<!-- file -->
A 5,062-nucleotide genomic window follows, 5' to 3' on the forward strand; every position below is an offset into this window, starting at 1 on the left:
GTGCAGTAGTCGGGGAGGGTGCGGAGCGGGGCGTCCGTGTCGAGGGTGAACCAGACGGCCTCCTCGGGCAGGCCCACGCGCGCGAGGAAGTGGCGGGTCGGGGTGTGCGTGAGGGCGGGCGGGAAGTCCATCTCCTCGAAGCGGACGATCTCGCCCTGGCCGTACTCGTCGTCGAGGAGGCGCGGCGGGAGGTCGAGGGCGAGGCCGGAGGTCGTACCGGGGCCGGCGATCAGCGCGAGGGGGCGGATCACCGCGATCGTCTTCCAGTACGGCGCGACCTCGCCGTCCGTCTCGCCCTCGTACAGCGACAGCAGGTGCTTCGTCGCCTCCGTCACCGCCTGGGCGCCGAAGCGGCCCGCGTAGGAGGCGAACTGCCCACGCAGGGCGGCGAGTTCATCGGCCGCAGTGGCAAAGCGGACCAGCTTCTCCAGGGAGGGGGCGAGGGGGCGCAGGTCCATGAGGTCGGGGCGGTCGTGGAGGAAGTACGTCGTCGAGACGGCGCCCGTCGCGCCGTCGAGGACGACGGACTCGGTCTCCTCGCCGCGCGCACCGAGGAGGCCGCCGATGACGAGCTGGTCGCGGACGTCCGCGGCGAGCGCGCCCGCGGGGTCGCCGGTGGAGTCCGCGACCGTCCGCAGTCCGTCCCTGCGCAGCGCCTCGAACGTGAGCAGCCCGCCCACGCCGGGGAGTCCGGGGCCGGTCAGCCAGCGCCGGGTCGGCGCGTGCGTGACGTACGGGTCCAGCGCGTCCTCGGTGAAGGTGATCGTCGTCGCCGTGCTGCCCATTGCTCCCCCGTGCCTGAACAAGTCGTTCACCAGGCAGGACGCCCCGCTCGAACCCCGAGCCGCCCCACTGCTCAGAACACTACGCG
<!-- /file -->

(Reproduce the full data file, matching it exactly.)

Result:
A 5,062-nucleotide genomic window follows, 5' to 3' on the forward strand; every position below is an offset into this window, starting at 1 on the left:
GTGCAGTAGTCGGGGAGGGTGCGGAGCGGGGCGTCCGTGTCGAGGGTGAACCAGACGGCCTCCTCGGGCAGGCCCACGCGCGCGAGGAAGTGGCGGGTCGGGGTGTGCGTGAGGGCGGGCGGGAAGTCCATCTCCTCGAAGCGGACGATCTCGCCCTGGCCGTACTCGTCGTCGAGGAGGCGCGGCGGGAGGTCGAGGGCGAGGCCGGAGGTCGTACCGGGGCCGGCGATCAGCGCGAGGGGGCGGATCACCGCGATCGTCTTCCAGTACGGCGCGACCTCGCCGTCCGTCTCGCCCTCGTACAGCGACAGCAGGTGCTTCGTCGCCTCCGTCACCGCCTGGGCGCCGAAGCGGCCCGCGTAGGAGGCGAACTGCCCACGCAGGGCGGCGAGTTCATCGGCCGCAGTGGCAAAGCGGACCAGCTTCTCCAGGGAGGGGGCGAGGGGGCGCAGGTCCATGAGGTCGGGGCGGTCGTGGAGGAAGTACGTCGTCGAGACGGCGCCCGTCGCGCCGTCGAGGACGACGGACTCGGTCTCCTCGCCGCGCGCACCGAGGAGGCCGCCGATGACGAGCTGGTCGCGGACGTCCGCGGCGAGCGCGCCCGCGGGGTCGCCGGTGGAGTCCGCGACCGTCCGCAGTCCGTCCCTGCGCAGCGCCTCGAACGTGAGCAGCCCGCCCACGCCGGGGAGTCCGGGGCCGGTCAGCCAGCGCCGGGTCGGCGCGTGCGTGACGTACGGGTCCAGCGCGTCCTCGGTGAAGGTGATCGTCGTCGCCGTGCTGCCCATTGCTCCCCCGTGCCTGAACAAGTCGTTCACCAGGCAGGACGCCCCGCTCGAACCCCGAGCCGCCCCACTGCTCAGAACACTACGCG